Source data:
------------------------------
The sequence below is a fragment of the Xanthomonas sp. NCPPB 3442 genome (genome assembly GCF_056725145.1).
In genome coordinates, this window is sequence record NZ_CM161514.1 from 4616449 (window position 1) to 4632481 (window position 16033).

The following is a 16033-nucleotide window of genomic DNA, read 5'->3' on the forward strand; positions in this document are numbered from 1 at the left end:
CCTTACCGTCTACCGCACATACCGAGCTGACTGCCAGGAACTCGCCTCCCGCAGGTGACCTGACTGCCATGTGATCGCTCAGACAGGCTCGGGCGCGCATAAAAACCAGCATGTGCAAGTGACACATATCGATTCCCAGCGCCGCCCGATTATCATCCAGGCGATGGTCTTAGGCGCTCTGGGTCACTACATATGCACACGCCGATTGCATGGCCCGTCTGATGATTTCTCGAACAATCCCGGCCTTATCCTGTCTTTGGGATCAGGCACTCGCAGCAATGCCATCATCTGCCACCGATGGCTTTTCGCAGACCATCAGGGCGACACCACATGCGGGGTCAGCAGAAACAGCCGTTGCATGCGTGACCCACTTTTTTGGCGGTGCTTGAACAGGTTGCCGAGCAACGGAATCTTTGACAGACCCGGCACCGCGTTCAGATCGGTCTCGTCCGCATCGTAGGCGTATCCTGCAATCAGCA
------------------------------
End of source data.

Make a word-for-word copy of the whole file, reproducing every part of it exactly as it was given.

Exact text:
The sequence below is a fragment of the Xanthomonas sp. NCPPB 3442 genome (genome assembly GCF_056725145.1).
In genome coordinates, this window is sequence record NZ_CM161514.1 from 4616449 (window position 1) to 4632481 (window position 16033).

The following is a 16033-nucleotide window of genomic DNA, read 5'->3' on the forward strand; positions in this document are numbered from 1 at the left end:
CCTTACCGTCTACCGCACATACCGAGCTGACTGCCAGGAACTCGCCTCCCGCAGGTGACCTGACTGCCATGTGATCGCTCAGACAGGCTCGGGCGCGCATAAAAACCAGCATGTGCAAGTGACACATATCGATTCCCAGCGCCGCCCGATTATCATCCAGGCGATGGTCTTAGGCGCTCTGGGTCACTACATATGCACACGCCGATTGCATGGCCCGTCTGATGATTTCTCGAACAATCCCGGCCTTATCCTGTCTTTGGGATCAGGCACTCGCAGCAATGCCATCATCTGCCACCGATGGCTTTTCGCAGACCATCAGGGCGACACCACATGCGGGGTCAGCAGAAACAGCCGTTGCATGCGTGACCCACTTTTTTGGCGGTGCTTGAACAGGTTGCCGAGCAACGGAATCTTTGACAGACCCGGCACCGCGTTCAGATCGGTCTCGTCCGCATCGTAGGCGTATCCTGCAATCAGCA